Agenda item

Draft General Fund Budget and Medium Term Financial Strategy Update


The Director of Finance and IT introduced the report and stated it had gone to Cabinet earlier in January 2019 and was coming back to the Corporate Overview and Scrutiny Committee for comment, before being reconsidered by Cabinet and going onto Full Council in February. He commented that the old approach had used top-down cuts which risked creating false savings, and felt that the new approach outlined in the report increased income through investment and taxes, saved money through the ‘Do More For Less’ Scheme, and decreased demand through early intervention. He felt this was a successful approach, although overspends were still occurring. He commented there were three main points outlined the report, these being:

1. All savings outlined in the report for next year had already been achieved or were a continuation of current savings.
2. Cabinet had recommended a freeze on council tax for the coming municipal year.
3. As outlined on page 49 of the report, the Council Spending Review (CSR) had introduced corporate wide savings targets, such as getting better contracts in the ICT digital sector, and decreasing the amount spent on people by reducing the number of agency workers sickness cover.

The Director of Finance and IT drew Members attention to the figures associated with the Children’s Services budget and stated that £1million had been invested for early intervention and promoting in-house foster carers, rather than foster carers through an independent agency which were more expensive. He added that the savings from this investment would take time to come through. He then drew Members attention to the table on Page 53 and stated that the first column was the budget for this municipal year, the second column was extra changes that had been made this year due to various variances, and the fourth column was re-balanced and showed growth, such as the extra £1.78million in environment and highways to be able to meet, for example, waste disposal pressures. He summarised by stating that there had been some changes to the figures since it has been to Cabinet due to winter pressures and employee costs funding being allocated, and the position had changed again since this version had been published.

The Chair stated that the suggested recommendations, proposed a council tax freeze and felt Members had to have 2 simultaneous ideas, as they wanted affordable council tax for residents, but also wanted to ensure the council could provide and deliver all services. He stated that over the course of the Medium Term Financial Strategy (MTFS) the council would lose £2.1 million per annum income revenue if there was a council tax freeze, which equated to almost £11million over the course of the MTFS and commented that this would cause a deficit in the 5th year. He asked if the lost council tax revenue could be replaced with commercial income, so the council could remain in surplus. The Director of Finance and IT stated that the approach would always be to maximise income streams, so more money could be spent on services, which meant his recommendation was for an increase in council tax, but the decision could only be taken by Members. He listed his reasons for his view which included the uncertainties over the government comprehensive spending review which would determine business rates. He stated that the published government figure was currently £2.8million, which was higher than it should be, and as the government worked on a notional figure, and Thurrock was below average, it was classed as an ‘underfunded’ borough. He added that if there was a not an increase in council tax, the gap between Thurrock’s actual business rate figure, and the government’s notional figure, would increase. He also stated that all investments were finite and although the council was constantly trying to renew and replace investments, it was not viewed as a stable and sustainable source of income, compared to council tax. He added that as Thurrock had a lower base for the adult social care precept, the amount they could raise through council tax was already lower than other surrounding councils. He stated that his position was fully outlined in his Section 25 Statement, and although Members did not have to follow this, they are required to bear it in mind when making decisions.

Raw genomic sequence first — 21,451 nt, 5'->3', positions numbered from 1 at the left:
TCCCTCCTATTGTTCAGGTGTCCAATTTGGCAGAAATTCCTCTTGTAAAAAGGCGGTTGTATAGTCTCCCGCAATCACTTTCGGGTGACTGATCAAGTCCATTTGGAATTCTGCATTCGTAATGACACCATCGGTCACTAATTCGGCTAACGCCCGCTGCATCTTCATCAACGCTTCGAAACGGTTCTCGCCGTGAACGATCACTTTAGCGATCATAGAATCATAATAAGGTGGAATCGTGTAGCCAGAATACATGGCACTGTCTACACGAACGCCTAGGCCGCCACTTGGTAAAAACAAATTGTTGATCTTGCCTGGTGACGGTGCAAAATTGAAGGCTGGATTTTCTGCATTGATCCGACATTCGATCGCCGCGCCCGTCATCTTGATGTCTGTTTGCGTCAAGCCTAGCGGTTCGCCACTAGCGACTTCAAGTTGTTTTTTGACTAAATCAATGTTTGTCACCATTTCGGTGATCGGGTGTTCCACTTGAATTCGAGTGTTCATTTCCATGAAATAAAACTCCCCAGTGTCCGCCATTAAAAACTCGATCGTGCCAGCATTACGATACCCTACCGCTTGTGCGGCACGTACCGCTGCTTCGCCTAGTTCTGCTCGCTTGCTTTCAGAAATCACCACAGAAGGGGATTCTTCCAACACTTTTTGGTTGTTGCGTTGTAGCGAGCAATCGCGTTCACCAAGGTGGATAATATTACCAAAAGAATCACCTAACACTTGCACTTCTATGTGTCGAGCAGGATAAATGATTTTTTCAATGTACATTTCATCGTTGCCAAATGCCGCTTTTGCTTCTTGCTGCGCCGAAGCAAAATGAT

The Director of Finance and IT then drew the Committee’s attention to the table on pages 43 and 44 of the report, which outlined what the increase in council tax would mean for residents in the borough, and stated that in the typical Band A to C properties, which made up 70% of all houses in Thurrock, it would mean an increase of £9.06 per year, or 19p per week. He felt that if council tax were increased then residents would receive better quality services, for the price of 19p per week. He stated that Appendix 1 fully explained the points outlined on page 41 and stated that if years 5 and 6 were to be balanced then a significant amount of input would be needed going forward and would increase the pressure on finding investments. The Director of Finance and IT felt that he did not want to be chasing investments, although new investments could be found as there was a long lead time.